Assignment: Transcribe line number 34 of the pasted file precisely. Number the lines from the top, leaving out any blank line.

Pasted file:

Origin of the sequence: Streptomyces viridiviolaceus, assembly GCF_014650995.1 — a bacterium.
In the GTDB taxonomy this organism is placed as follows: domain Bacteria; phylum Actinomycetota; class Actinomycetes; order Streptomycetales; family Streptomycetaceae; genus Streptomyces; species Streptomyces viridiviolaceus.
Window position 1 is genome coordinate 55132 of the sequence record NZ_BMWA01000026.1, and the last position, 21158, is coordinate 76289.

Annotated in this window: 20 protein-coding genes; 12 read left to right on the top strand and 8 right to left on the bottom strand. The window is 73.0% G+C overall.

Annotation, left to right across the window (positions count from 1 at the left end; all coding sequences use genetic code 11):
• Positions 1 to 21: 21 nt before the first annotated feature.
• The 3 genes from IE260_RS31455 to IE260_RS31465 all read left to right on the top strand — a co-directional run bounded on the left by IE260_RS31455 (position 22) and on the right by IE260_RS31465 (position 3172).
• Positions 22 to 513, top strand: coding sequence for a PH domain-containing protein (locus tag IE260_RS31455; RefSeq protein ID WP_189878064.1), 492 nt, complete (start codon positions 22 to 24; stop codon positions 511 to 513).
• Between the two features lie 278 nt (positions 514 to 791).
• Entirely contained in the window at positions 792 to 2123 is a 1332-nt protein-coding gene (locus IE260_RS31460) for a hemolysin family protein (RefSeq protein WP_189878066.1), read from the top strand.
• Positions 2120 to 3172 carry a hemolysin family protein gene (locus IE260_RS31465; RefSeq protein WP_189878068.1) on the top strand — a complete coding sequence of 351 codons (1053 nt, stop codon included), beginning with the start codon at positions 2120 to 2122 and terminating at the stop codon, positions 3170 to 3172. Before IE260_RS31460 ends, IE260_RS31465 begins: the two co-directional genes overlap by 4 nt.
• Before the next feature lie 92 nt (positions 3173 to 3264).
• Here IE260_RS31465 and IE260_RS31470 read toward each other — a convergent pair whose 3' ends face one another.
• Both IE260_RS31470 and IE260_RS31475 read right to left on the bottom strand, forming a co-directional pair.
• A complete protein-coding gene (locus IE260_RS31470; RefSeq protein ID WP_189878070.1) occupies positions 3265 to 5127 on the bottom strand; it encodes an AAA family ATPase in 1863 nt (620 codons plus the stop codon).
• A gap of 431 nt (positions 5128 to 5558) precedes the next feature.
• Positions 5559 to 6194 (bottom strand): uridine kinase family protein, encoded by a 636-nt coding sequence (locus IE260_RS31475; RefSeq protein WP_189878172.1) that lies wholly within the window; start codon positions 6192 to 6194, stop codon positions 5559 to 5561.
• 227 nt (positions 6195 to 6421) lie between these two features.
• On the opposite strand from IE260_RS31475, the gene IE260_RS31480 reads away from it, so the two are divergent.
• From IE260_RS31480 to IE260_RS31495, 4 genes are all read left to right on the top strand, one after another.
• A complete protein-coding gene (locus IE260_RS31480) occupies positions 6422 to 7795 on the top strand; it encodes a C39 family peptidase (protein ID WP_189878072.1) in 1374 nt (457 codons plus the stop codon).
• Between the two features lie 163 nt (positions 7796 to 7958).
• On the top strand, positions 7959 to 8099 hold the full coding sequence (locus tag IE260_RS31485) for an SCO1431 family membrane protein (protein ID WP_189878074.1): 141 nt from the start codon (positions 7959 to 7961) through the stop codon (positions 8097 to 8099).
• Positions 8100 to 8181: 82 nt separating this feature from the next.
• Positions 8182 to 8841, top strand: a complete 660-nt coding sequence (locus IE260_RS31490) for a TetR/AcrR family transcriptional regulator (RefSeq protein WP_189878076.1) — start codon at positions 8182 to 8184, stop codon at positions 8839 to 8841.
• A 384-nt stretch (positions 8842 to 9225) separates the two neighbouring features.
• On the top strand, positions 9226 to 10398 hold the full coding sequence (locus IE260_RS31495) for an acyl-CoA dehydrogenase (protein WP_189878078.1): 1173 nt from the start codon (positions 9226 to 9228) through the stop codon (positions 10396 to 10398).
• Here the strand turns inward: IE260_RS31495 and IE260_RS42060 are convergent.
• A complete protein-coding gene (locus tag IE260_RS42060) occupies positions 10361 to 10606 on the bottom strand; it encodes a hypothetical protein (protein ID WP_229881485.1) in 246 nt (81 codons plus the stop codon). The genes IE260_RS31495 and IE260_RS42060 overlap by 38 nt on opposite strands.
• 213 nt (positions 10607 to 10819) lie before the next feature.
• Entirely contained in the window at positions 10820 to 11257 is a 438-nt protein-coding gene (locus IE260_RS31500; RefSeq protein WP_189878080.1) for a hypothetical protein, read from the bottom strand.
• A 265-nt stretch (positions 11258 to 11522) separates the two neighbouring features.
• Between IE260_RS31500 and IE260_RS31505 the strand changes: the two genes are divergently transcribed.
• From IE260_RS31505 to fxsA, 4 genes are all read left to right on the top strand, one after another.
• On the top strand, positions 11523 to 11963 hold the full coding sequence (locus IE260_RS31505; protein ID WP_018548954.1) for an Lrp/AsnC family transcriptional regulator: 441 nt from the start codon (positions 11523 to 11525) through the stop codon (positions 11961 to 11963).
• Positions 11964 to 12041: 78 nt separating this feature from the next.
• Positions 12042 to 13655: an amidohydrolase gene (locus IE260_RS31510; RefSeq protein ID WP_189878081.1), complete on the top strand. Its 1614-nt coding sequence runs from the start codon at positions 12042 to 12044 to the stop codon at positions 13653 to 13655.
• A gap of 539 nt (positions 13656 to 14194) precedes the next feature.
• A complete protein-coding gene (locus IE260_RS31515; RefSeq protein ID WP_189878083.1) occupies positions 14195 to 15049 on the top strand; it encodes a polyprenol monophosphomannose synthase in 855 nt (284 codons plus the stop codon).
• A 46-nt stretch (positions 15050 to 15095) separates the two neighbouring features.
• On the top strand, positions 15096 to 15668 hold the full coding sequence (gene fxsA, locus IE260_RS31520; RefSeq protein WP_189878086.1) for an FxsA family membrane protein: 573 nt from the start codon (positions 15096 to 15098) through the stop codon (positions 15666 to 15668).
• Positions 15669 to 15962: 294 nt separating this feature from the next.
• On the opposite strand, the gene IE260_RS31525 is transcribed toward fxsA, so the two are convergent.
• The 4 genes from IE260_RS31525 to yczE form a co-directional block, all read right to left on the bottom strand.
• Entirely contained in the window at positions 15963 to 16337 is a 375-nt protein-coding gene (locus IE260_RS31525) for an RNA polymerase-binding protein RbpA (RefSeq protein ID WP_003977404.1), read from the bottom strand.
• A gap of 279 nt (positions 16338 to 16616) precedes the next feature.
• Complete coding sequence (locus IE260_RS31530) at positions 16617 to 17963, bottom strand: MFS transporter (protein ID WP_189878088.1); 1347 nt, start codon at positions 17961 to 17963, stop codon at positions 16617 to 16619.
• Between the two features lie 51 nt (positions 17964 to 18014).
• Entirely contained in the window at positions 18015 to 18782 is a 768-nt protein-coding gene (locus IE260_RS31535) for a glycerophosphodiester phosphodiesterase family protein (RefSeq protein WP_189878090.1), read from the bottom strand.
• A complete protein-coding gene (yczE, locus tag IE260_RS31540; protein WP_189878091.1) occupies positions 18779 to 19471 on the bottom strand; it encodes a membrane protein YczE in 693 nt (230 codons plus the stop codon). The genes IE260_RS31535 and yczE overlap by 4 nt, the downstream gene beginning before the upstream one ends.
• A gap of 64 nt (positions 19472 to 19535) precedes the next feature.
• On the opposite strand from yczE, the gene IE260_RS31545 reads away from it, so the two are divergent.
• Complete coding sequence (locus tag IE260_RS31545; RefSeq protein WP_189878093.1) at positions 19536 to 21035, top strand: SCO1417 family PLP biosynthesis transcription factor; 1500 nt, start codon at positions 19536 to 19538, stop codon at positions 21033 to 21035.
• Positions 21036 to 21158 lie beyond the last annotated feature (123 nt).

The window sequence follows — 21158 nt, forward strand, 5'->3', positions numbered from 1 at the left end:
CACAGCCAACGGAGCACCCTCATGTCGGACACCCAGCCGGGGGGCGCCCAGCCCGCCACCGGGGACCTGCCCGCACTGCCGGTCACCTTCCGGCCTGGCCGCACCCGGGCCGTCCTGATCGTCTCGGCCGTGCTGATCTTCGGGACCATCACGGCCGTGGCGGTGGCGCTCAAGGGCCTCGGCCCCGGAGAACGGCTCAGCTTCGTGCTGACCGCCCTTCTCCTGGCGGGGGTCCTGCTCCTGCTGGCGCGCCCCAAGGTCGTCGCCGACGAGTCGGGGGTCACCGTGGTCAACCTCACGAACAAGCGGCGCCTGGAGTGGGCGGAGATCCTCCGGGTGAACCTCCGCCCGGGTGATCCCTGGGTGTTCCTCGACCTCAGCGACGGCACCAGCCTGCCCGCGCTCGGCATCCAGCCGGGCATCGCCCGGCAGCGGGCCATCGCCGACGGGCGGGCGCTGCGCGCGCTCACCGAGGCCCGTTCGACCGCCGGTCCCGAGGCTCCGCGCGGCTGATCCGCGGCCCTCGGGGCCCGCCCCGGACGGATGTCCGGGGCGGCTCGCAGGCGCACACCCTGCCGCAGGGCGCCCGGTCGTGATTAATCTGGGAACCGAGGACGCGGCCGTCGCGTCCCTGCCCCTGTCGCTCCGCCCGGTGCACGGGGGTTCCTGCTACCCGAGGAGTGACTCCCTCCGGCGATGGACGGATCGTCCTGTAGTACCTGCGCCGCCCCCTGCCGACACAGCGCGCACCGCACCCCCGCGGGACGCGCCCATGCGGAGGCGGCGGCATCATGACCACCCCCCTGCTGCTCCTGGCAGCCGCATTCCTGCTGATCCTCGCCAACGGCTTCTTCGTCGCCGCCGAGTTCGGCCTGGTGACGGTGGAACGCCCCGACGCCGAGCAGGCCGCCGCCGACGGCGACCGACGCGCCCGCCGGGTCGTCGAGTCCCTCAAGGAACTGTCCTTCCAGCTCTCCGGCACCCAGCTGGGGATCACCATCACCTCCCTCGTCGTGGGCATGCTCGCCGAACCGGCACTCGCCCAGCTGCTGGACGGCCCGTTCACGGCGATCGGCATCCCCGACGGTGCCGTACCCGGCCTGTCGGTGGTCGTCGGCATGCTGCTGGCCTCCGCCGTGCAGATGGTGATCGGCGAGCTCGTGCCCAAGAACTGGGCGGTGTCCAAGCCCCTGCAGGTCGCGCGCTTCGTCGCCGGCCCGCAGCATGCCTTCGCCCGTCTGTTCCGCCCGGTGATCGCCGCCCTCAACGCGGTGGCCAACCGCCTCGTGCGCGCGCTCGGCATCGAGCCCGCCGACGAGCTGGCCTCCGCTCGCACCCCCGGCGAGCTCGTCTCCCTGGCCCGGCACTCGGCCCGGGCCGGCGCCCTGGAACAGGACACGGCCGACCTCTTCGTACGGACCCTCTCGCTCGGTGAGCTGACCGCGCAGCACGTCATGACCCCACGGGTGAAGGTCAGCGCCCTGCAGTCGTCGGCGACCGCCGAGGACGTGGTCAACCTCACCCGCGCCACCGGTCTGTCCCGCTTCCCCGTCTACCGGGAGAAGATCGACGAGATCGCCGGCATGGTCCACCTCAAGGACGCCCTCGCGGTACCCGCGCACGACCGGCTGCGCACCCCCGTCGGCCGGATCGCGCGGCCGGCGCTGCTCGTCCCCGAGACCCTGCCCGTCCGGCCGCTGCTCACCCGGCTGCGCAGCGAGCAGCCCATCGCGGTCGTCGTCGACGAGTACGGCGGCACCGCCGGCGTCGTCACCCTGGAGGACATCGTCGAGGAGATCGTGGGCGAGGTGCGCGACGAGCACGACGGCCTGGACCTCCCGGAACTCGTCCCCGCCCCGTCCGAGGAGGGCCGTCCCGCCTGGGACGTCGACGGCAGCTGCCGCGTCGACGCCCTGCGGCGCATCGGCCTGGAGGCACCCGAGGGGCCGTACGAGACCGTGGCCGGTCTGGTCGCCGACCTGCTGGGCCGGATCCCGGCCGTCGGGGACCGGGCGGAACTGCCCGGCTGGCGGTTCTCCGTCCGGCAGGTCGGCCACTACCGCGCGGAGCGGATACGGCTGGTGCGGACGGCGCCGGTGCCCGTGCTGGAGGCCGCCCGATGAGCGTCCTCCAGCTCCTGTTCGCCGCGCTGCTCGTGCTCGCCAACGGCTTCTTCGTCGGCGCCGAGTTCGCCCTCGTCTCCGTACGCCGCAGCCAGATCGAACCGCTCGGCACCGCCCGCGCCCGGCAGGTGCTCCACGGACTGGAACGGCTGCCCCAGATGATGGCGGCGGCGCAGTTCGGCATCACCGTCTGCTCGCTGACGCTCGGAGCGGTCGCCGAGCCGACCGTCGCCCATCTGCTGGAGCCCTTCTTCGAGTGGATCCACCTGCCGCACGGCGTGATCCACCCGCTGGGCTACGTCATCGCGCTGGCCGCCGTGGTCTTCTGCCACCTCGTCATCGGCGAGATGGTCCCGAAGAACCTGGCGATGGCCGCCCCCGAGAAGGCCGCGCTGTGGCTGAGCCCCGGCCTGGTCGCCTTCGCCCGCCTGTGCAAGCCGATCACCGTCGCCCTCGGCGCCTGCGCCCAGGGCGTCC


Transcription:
• From IE260_RS31505 to fxsA, 4 genes are all read left to right on the top strand, one after another.